Netgear flaw triggers 'accidental' DoS attack

A flaw in some Netgear router models is responsible for causing huge denial of service attacks - by accident

Network hardware maker Netgear has warned its customers of a flaw in some of its router products that could set off an "accidental" denial of service (DoS) attack.

The problem occurs because of a flawed implementation of the Network Time Protocol (NTP), which is a method commonly used by network devices to contact special "time" servers that pass on the correct time and date. This information is important for routers because they generate a variety of time-sensitive logs.

The flawed routers work fine until the moment one of their periodic requests for the correct time goes unanswered. If for whatever reason the "time" server is unavailable, the flawed router will continue sending requests until it is answered.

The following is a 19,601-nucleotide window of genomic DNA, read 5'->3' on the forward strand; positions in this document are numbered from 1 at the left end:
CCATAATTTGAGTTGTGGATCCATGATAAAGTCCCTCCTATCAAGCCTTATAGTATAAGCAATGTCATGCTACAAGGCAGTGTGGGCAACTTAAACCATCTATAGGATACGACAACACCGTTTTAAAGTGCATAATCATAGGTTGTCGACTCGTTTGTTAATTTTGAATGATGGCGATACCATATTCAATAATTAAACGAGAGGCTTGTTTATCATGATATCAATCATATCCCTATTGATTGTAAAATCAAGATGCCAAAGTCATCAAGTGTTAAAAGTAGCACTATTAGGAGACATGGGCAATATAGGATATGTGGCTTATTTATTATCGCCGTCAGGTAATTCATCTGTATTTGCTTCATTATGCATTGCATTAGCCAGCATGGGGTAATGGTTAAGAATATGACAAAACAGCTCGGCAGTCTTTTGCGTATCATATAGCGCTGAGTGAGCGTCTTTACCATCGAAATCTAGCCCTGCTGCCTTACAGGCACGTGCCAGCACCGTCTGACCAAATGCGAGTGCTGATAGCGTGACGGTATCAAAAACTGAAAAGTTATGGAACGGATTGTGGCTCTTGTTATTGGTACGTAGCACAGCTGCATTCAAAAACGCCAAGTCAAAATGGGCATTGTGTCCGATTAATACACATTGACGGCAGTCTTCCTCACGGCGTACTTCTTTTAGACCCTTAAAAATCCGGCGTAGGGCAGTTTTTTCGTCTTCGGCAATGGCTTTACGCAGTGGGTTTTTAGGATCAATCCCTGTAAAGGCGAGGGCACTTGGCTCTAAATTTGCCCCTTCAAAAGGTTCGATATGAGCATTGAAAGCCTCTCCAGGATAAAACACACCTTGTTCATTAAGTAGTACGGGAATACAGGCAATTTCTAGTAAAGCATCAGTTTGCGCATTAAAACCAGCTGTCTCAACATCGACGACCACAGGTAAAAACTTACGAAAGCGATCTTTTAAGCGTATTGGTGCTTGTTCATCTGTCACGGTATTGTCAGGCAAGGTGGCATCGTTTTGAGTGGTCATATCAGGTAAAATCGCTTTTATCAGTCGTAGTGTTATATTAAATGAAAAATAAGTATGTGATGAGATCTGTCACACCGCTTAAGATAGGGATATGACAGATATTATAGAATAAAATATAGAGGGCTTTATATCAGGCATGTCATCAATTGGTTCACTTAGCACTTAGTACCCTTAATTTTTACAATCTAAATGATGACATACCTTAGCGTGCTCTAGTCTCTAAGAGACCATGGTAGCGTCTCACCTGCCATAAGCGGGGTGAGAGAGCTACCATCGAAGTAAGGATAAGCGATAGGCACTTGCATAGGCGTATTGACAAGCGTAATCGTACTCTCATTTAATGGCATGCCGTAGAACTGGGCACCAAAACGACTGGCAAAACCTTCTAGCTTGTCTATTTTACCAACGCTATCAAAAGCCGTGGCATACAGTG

Earlier this year, the University of Wisconsin's NTP server was the victim of a huge DoS attack. The University claims it was receiving 250,000 requests per second, which equated to hundreds of megabits per second. The attack was not planned or malicious, but caused by hundreds of thousands of low-cost Netgear routers repeatedly requesting the latest time, causing the University's NTP server to fail.

According to the University of Wisconsin, which is currently working with Netgear to resolve the issue, the "unexpected behaviour of these products presents a significant operational problem for years to come." A full report of the attack is available on the University's Web site.

Only Netgear router models RP614, RP614v2, DG814, MR814 and HR314 are affected by the flaw. Anyone using one of these models should upgrade their firmware with an appropriate patch from the Netgear Web site.

Netgear did not immediately respond to requests for comment.